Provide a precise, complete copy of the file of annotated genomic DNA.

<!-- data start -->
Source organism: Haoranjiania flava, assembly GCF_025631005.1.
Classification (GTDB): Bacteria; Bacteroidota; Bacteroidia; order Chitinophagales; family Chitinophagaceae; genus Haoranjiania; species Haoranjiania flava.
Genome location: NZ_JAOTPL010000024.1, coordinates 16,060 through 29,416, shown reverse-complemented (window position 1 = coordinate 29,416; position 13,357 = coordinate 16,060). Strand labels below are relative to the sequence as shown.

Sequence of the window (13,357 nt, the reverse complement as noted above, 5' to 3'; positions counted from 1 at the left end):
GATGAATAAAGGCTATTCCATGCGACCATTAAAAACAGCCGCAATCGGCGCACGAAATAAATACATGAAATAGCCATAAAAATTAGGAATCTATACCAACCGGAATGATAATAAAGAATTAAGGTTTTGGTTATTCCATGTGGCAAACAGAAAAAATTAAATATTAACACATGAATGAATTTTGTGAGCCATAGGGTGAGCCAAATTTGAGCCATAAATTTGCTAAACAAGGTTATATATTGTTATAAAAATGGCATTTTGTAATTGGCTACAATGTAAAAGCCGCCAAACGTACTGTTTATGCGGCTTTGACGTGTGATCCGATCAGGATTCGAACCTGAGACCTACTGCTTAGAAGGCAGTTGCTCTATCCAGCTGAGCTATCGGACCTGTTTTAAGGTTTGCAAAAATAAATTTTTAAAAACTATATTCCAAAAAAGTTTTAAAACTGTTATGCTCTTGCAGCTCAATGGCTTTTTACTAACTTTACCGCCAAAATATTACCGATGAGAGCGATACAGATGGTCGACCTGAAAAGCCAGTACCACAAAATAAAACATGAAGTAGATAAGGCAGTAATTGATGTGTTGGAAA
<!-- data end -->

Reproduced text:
Source organism: Haoranjiania flava, assembly GCF_025631005.1.
Classification (GTDB): Bacteria; Bacteroidota; Bacteroidia; order Chitinophagales; family Chitinophagaceae; genus Haoranjiania; species Haoranjiania flava.
Genome location: NZ_JAOTPL010000024.1, coordinates 16,060 through 29,416, shown reverse-complemented (window position 1 = coordinate 29,416; position 13,357 = coordinate 16,060). Strand labels below are relative to the sequence as shown.

Sequence of the window (13,357 nt, the reverse complement as noted above, 5' to 3'; positions counted from 1 at the left end):
GATGAATAAAGGCTATTCCATGCGACCATTAAAAACAGCCGCAATCGGCGCACGAAATAAATACATGAAATAGCCATAAAAATTAGGAATCTATACCAACCGGAATGATAATAAAGAATTAAGGTTTTGGTTATTCCATGTGGCAAACAGAAAAAATTAAATATTAACACATGAATGAATTTTGTGAGCCATAGGGTGAGCCAAATTTGAGCCATAAATTTGCTAAACAAGGTTATATATTGTTATAAAAATGGCATTTTGTAATTGGCTACAATGTAAAAGCCGCCAAACGTACTGTTTATGCGGCTTTGACGTGTGATCCGATCAGGATTCGAACCTGAGACCTACTGCTTAGAAGGCAGTTGCTCTATCCAGCTGAGCTATCGGACCTGTTTTAAGGTTTGCAAAAATAAATTTTTAAAAACTATATTCCAAAAAAGTTTTAAAACTGTTATGCTCTTGCAGCTCAATGGCTTTTTACTAACTTTACCGCCAAAATATTACCGATGAGAGCGATACAGATGGTCGACCTGAAAAGCCAGTACCACAAAATAAAACATGAAGTAGATAAGGCAGTAATTGATGTGTTGGAAA